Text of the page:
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Sunday, 3 August 2014

CHAPTER 13- Introduction to Maxima and Minima

Although the name itself is suggestive, we introduce the concept of maxima and minima here through a simple example:
Consider an arbitrary function f(x).
The concept of Maxima and Minima is a way to characterize the peaks and troughs of f(x). For example, we see that there is a peak at x = a; this point is therefore a local maximum; similarly, x = 0 is also a local maximum; however, since f(0) has the largest value on the entire domain, x = 0 is also a global maximum.
Analogously, x = b and x = c are local minimum points; x = c is also a global minimum.
Having introduced the concept intuitively, we can now introduce more rigorous definitions:
(A) \,\, LOCAL MAXIMUM:
A point x = a is a local maximum for f(x) if in the neighbourhood of a i.e in \left( {a - \delta ,a + \delta } \right) where \delta  can be made arbitrarily small, f\left( x \right) < f\left( a \right) for all x \in \left( {a - \delta ,a + \delta } \right)\backslash \left\{ a \right\}. This simply means that if we consider a small region (interval) around x = a,f(a) should be the maximum in that interval.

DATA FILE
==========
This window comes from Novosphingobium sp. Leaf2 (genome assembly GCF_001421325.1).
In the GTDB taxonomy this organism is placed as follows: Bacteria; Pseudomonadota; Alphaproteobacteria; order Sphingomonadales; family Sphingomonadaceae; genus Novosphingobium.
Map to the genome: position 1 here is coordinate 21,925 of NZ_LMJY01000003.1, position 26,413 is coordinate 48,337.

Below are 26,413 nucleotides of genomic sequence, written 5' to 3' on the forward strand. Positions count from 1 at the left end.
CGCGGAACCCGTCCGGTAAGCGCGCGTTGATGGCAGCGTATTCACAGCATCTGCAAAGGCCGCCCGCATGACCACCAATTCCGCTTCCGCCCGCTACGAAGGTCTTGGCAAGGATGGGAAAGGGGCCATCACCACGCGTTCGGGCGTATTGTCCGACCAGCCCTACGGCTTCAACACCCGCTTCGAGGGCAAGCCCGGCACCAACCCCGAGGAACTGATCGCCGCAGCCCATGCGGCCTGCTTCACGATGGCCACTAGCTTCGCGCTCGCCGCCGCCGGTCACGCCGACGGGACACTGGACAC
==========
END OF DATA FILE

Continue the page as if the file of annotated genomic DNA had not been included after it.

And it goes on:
(B) \,\, GLOBAL MAXIMUM:
A point x = a is a global maximum for f(x) if f(x) \le f(a) for all x \in D (the domain of f(x)).
(C) \,\, LOCAL MINIMUM:
A point x = a is a local minimum for f(x) if in the neighbourhood of a, i.e. in \left( {a - \delta ,a + \delta } \right), (where \delta  can have arbitrarily small values), f\left( x \right) > f\left( a \right) for all x \in \left( {a - \delta ,a + \delta } \right)\backslash \left\{ a \right\}. This means that if we consider a small interval around x = a,f(a) should be the minimum in that interval
(D) \,\, GLOBAL MINIMUM:
A point x = a is a global minimum for f(x) if f(x) \ge f(a) for all x \in D (the domain of f(x)).
As examples, f\left( x \right) = \left| x \right| has a local (and global) minimum at x = 0f(x) = {x^2} has a local (and global) minimum at x = 0f(x) = \sin x has local (and global) maxima at x = 2n\pi  + \dfrac{\pi }{2},n \in\mathbb{Z} and local (and also global) minima at x = 2n\pi  - \dfrac{\pi }{2},n \in\mathbb{Z}. Note that, for a function f(x), a local minimum could actually be larger than a local maximum elsewhere. There is no restriction to this. A local minimum value implies a minimum only in the immediate ‘surroundings’ or ‘neighbourhood’ and not ‘globally’; similar is the case for a local maximum point.
To proceed further, we now restrict our attention only to continuous and differentiable functions.
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